There are many books that purport to offer you a better life. Some such books offer fairly mundane enrichment: weight loss, professional advancement, organized closets. Others are bolder, offering salvation, redemption, enlightenment, meaning, purpose, or truth.
Of the latter variety, there are those that you find through your own efforts, those that seem to draw you towards them, and those that have been confronting you with their purported importance for as long as you can remember.
The authors of these books are often treated like gurus or shrouded in mystery. Followers saturate themselves with the relevant words, symbols, ideas, and rituals in order to establish themselves as the book’s authentic audience.
When I went to college there seemed to be a correlation between reading postmodern theory and tight black pants that only make it to the ankles, similarly fitting sweaters, and Buddy Holly glasses. Jewish people who become observant of the Torah’s commandments in an Orthodox fashion begin to punctuate their sentences with “baruch hashem” (blessed is God). Fans of the Grateful Dead – who arguably performed a kind of musical scripture for their followers – used to wear tie-dye shirts, smell like patchouli oil, and have nearly-dreaded hair.
The subcultures that surround such texts – with their insider jargon, hierarchies, and carefully guarded membership – justifiably provoke cynicism in outsiders. They also compel outsiders who become interested in their hallowed text to feel like inauthentic readers, mere prospective proselytes, or dilettantes – they make you feel like it’s not really your book.
If you are not already a certified insider in one of these subcultures, and you are cynical about membership in any subculture at all, is there no enduringly edifying book for you?
Is this also true if I replace the word “book” with the word “tradition,” “philosophy,” or “religion”?
My own life has largely revolved around the promising books and traditions that I have found through intellectual exploration, that seemed to draw me towards them, and that have been confronting me with their purported importance for as long as I can remember. [See my previous post: The Importance Of Repudiated Books]. But I am often repelled by the subcultures that surround them. And this sometimes estranges me from books and traditions whose promise of edification I am otherwise predisposed to believe.
Maybe you have had similar experiences. If so, when the estrangement threatens to overwhelm all opportunities for edification with cynicism, it may be worthwhile for us to recall the following story.
The Secret Name of the King’s Beloved
Once there was a king who promised the most wondrous treasure to the person who could find the secret name of his beloved.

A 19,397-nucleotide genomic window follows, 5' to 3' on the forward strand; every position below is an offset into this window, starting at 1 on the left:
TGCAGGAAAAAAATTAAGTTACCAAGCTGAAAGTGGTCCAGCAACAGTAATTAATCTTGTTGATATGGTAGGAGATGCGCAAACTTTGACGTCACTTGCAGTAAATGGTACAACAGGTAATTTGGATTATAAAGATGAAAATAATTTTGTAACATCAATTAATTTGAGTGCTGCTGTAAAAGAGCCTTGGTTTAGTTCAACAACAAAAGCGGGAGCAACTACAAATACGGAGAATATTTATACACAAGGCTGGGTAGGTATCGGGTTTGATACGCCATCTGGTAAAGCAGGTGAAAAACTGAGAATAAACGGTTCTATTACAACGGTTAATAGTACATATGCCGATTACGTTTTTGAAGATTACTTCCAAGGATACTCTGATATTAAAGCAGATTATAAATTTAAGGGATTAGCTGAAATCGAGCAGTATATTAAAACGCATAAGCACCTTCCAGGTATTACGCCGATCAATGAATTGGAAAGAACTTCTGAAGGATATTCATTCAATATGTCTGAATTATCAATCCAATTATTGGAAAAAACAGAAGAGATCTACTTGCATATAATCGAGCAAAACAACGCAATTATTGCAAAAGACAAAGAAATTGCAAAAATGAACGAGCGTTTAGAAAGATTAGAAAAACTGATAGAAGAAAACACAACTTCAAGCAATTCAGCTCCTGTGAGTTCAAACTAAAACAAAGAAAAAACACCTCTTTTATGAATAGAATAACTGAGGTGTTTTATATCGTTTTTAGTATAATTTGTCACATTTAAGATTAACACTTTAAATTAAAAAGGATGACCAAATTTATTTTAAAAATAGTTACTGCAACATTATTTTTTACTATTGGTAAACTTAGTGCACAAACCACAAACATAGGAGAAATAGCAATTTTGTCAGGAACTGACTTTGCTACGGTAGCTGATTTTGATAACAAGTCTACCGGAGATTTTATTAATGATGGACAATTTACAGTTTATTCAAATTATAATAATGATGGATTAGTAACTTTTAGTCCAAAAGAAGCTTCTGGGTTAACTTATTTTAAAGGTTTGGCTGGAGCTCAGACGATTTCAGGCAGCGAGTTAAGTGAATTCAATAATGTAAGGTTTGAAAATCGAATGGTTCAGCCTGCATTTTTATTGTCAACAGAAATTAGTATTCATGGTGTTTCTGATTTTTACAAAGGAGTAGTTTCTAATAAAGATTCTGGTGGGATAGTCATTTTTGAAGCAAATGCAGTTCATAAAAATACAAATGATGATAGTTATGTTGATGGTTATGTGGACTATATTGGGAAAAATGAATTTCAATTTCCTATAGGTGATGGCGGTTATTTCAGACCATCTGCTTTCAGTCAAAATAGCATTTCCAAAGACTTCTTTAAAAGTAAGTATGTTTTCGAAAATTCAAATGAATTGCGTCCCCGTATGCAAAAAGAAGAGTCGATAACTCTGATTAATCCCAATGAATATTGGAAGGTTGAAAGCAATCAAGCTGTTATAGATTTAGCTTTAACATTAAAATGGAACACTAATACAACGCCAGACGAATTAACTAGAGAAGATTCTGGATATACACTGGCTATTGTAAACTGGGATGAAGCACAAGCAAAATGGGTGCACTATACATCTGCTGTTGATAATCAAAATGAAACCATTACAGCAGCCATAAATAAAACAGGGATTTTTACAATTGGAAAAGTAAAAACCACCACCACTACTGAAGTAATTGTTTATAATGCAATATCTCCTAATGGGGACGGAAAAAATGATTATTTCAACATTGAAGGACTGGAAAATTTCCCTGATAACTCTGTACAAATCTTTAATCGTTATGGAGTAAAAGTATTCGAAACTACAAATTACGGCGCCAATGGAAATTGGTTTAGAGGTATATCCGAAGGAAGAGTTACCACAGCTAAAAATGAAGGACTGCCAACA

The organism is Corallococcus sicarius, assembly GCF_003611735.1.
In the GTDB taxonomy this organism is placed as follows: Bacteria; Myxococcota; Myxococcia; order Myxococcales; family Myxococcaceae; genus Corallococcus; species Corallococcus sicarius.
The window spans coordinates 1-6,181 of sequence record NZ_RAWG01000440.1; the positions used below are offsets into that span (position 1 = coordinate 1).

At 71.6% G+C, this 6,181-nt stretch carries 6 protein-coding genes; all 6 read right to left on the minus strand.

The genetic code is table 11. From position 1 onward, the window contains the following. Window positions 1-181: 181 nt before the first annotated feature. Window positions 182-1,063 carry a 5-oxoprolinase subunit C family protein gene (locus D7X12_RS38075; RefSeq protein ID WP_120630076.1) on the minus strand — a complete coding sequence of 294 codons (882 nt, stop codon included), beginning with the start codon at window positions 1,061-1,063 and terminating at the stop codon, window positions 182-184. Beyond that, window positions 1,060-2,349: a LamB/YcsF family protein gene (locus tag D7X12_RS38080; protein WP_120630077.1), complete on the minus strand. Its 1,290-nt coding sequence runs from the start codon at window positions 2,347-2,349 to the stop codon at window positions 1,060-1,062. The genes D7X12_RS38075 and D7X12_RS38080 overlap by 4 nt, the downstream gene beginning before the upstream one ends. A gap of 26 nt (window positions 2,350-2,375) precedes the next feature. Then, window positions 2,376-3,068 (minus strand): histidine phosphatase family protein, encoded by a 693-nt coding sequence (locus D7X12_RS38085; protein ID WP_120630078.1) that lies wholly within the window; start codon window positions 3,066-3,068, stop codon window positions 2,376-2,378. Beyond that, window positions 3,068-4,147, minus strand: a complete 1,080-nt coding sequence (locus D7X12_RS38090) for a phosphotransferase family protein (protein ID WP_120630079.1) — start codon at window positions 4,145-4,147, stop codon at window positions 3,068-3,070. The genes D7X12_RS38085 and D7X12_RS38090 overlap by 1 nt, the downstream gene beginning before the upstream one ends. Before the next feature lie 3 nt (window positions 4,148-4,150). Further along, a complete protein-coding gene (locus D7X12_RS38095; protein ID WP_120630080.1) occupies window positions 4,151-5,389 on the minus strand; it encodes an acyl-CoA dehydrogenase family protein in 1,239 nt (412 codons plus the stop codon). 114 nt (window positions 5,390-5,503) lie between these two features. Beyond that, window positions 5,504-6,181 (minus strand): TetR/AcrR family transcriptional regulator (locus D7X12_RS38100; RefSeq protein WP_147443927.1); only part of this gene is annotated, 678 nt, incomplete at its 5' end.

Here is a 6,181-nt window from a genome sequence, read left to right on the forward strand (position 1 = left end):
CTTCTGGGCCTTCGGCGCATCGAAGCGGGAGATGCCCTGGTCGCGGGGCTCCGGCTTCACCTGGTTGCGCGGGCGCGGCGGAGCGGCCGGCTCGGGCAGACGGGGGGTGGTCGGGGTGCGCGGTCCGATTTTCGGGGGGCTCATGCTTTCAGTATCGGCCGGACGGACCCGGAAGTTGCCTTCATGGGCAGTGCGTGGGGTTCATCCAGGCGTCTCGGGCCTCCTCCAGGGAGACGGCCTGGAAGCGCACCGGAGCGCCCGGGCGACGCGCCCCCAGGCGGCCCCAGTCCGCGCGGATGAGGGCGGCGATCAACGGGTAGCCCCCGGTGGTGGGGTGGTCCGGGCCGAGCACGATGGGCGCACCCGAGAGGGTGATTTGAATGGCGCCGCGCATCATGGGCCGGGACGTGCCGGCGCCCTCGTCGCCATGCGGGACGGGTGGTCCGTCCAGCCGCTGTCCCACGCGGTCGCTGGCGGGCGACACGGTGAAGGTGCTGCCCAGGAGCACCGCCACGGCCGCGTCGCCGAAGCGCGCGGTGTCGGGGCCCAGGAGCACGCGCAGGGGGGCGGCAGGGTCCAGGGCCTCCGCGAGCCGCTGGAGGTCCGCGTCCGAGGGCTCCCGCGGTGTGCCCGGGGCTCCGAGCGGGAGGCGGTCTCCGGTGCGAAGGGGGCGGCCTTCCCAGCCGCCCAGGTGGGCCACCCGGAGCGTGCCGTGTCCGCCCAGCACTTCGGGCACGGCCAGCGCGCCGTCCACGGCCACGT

This king had a grand library and at the center of it he displayed “the king’s book.”
Most of the treasure hunters in the kingdom assumed that the king’s book was the book that contained the name of his beloved. They were forever crowded around it, each pushing and shoving to get closer, scouring every page.
But no one ever seemed to find it.
Some did claim to have found it. After amassing great wealth and power through other means, they claimed that their good fortune was in fact the reward of the king.
The king’s minister knew differently. He monitored the king closely. Not like the king’s worshipful subjects, the minister knew the king more intimately. He knew that the king was “only human” and he found his position in the royal service at times aggravating.
Since he was in constant candid conversation with the king, the minister knew that the king’s reward had not yet been granted.
One day it occurred to the minister that the name of the king’s beloved might not be in the king’s book.
Now, among the duties of the minister was to map the kingdom. And this task naturally required occasional travel to the farthest and most obscure regions.
He decided that he would use his next trip to find the treasure.
The minister set out for a long trip. Since he had filled in some of the map already he knew where to find the best libraries and private book collections.
He visited all of them. And he found knew places, speaking at length to the varieties of people touched by the power of the king. All the while he dutifully and fastidiously drew his map.
After a long journey, having peeked into countless rare book rooms and archives, he returned to the king’s court exhausted and demoralized. He confessed himself to the king, explaining that he had used his travels not only to map the kingdom but also to find the name of the king’s beloved. Hoping to offer at least a small amount of compensation for the abuse of his office, he did note that he had accomplished quite a bit of mapping in the process. He signed the enormous rolled paper document and handed it to the king with his head down.
“But you have found the name!” the king exclaimed in his hearty way. “You have signed it here on your map of my kingdom. You are my beloved, who knows me intimately and steadfastly surveys my dominion. You are the one who has earned my wondrous treasure, by your own name.”
Thereafter, the minister traveled far and wide on many adventurous mapping expeditions, always with the loving bounty bestowed by the king. From then on, he treasured his lot.
There is something of the greedy treasure hunter in the acolyte, the insider to the subculture of a text. The devoted reader who is less deferential (even an outsider), who does not take its claims at face value but instead critically surveys the kingdom of its meaning and influence, ministers to the author in a different way. It is this reader, perhaps, who enjoys the truly edifying bounty of the text.